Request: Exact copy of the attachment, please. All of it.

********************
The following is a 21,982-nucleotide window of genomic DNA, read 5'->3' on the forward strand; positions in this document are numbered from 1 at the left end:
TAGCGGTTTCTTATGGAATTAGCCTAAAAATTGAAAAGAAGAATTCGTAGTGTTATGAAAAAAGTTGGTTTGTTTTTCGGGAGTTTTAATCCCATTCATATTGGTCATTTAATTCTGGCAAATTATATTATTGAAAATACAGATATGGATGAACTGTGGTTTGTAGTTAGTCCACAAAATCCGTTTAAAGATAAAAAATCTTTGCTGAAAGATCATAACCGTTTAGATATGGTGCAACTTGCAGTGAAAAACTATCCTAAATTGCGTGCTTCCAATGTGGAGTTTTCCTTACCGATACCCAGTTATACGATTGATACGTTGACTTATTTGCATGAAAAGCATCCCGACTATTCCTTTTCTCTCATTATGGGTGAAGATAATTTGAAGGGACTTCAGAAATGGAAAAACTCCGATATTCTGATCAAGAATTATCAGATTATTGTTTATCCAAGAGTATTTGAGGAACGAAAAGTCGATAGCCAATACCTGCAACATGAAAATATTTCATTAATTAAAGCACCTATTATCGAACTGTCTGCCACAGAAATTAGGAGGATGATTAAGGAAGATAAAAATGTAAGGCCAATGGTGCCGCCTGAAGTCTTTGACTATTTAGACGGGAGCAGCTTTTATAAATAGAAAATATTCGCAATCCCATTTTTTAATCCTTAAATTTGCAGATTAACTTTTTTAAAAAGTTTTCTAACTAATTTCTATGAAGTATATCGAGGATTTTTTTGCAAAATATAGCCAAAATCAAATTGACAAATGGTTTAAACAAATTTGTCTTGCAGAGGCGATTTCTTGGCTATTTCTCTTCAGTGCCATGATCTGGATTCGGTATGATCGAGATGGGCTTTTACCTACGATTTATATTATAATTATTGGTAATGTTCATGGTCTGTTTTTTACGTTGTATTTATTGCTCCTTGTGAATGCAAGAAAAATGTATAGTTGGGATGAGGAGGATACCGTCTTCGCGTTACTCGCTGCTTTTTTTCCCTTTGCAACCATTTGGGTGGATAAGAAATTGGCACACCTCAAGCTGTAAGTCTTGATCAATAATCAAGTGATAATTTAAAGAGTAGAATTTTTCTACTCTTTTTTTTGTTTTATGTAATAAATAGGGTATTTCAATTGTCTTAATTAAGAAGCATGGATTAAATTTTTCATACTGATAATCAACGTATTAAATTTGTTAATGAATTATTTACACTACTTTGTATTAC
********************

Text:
The following is a 21,982-nucleotide window of genomic DNA, read 5'->3' on the forward strand; positions in this document are numbered from 1 at the left end:
TAGCGGTTTCTTATGGAATTAGCCTAAAAATTGAAAAGAAGAATTCGTAGTGTTATGAAAAAAGTTGGTTTGTTTTTCGGGAGTTTTAATCCCATTCATATTGGTCATTTAATTCTGGCAAATTATATTATTGAAAATACAGATATGGATGAACTGTGGTTTGTAGTTAGTCCACAAAATCCGTTTAAAGATAAAAAATCTTTGCTGAAAGATCATAACCGTTTAGATATGGTGCAACTTGCAGTGAAAAACTATCCTAAATTGCGTGCTTCCAATGTGGAGTTTTCCTTACCGATACCCAGTTATACGATTGATACGTTGACTTATTTGCATGAAAAGCATCCCGACTATTCCTTTTCTCTCATTATGGGTGAAGATAATTTGAAGGGACTTCAGAAATGGAAAAACTCCGATATTCTGATCAAGAATTATCAGATTATTGTTTATCCAAGAGTATTTGAGGAACGAAAAGTCGATAGCCAATACCTGCAACATGAAAATATTTCATTAATTAAAGCACCTATTATCGAACTGTCTGCCACAGAAATTAGGAGGATGATTAAGGAAGATAAAAATGTAAGGCCAATGGTGCCGCCTGAAGTCTTTGACTATTTAGACGGGAGCAGCTTTTATAAATAGAAAATATTCGCAATCCCATTTTTTAATCCTTAAATTTGCAGATTAACTTTTTTAAAAAGTTTTCTAACTAATTTCTATGAAGTATATCGAGGATTTTTTTGCAAAATATAGCCAAAATCAAATTGACAAATGGTTTAAACAAATTTGTCTTGCAGAGGCGATTTCTTGGCTATTTCTCTTCAGTGCCATGATCTGGATTCGGTATGATCGAGATGGGCTTTTACCTACGATTTATATTATAATTATTGGTAATGTTCATGGTCTGTTTTTTACGTTGTATTTATTGCTCCTTGTGAATGCAAGAAAAATGTATAGTTGGGATGAGGAGGATACCGTCTTCGCGTTACTCGCTGCTTTTTTTCCCTTTGCAACCATTTGGGTGGATAAGAAATTGGCACACCTCAAGCTGTAAGTCTTGATCAATAATCAAGTGATAATTTAAAGAGTAGAATTTTTCTACTCTTTTTTTTGTTTTATGTAATAAATAGGGTATTTCAATTGTCTTAATTAAGAAGCATGGATTAAATTTTTCATACTGATAATCAACGTATTAAATTTGTTAATGAATTATTTACACTACTTTGTATTAC